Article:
Philadelphia Metropolis

Metropolis - Philadelphia News and Journalism

Metrop­o­lis is a “news, analy­sis and com­men­tary” site from vet­er­an Philadel­phia reporter Tom Fer­rick (Wikipedia). An alum of The Philadel­phia Inquir­er, Tom’s spent the last half-dozen years talk­ing to every­one who will lis­ten about the future of print and Philly news. He’s done talk­ing and is show­ing what can be done on a bud­get bud­get. From “This is Metrop­o­lis,” the lead arti­cle:

Local news­pa­pers, TV and radio sta­tions are retreat­ing from in-depth cov­er­age of region­al news either due to eco­nom­ic or audi­ence con­sid­er­a­tions.

The retreat has been grad­ual, but no one expects it to stop. The com­pa­ny that owns the region’s largest news­pa­pers — the Inquir­er and Dai­ly News — is in bank­rupt­cy. The size of the edi­to­r­i­al staffs at the papers con­tin­ues to shrink. The prog­no­sis for metro dailies here and else­where is not good. The jour­nal­ism prac­ticed by these papers is still robust, but the eco­nom­ic mod­el that has sus­tained it is erod­ing. If these tra­di­tion­al sources of news fal­ter or fail what will take their place?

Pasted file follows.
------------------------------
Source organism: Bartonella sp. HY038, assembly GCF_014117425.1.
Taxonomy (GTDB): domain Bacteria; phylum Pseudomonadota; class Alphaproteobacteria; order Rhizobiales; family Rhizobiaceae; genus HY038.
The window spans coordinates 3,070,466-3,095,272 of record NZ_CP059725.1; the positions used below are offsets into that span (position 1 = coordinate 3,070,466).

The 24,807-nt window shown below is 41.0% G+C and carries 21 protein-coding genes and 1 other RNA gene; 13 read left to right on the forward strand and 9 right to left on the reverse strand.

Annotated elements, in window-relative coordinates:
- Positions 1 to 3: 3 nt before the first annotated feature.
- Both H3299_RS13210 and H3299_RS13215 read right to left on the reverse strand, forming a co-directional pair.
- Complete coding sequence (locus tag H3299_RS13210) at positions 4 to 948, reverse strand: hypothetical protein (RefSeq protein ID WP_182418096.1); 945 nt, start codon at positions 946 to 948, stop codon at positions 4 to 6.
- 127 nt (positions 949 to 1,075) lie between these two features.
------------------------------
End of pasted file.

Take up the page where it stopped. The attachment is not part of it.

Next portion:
The site was built in Mov­able Type. The most promi­nent fea­ture is the slideshow dis­play of fea­tured arti­cles. Tom has seen a sim­i­lar effect on anoth­er jour­nal­ism site and a search found the “Slid­ing Hor­i­zon­tal Ban­ner Rota­tor” at Active Den, a great site to pur­chase pre-built Flash files. Mov­able Type entries are out­fit­ted with cus­tom fields to enter images and links. Mov­able Type then cre­ates a cus­tom XML file for the “Main Sto­ries” feed, which is then picked up and dis­played by the Flash ban­ner. In addi­tion, the site uses Google Adsense to pro­vide income.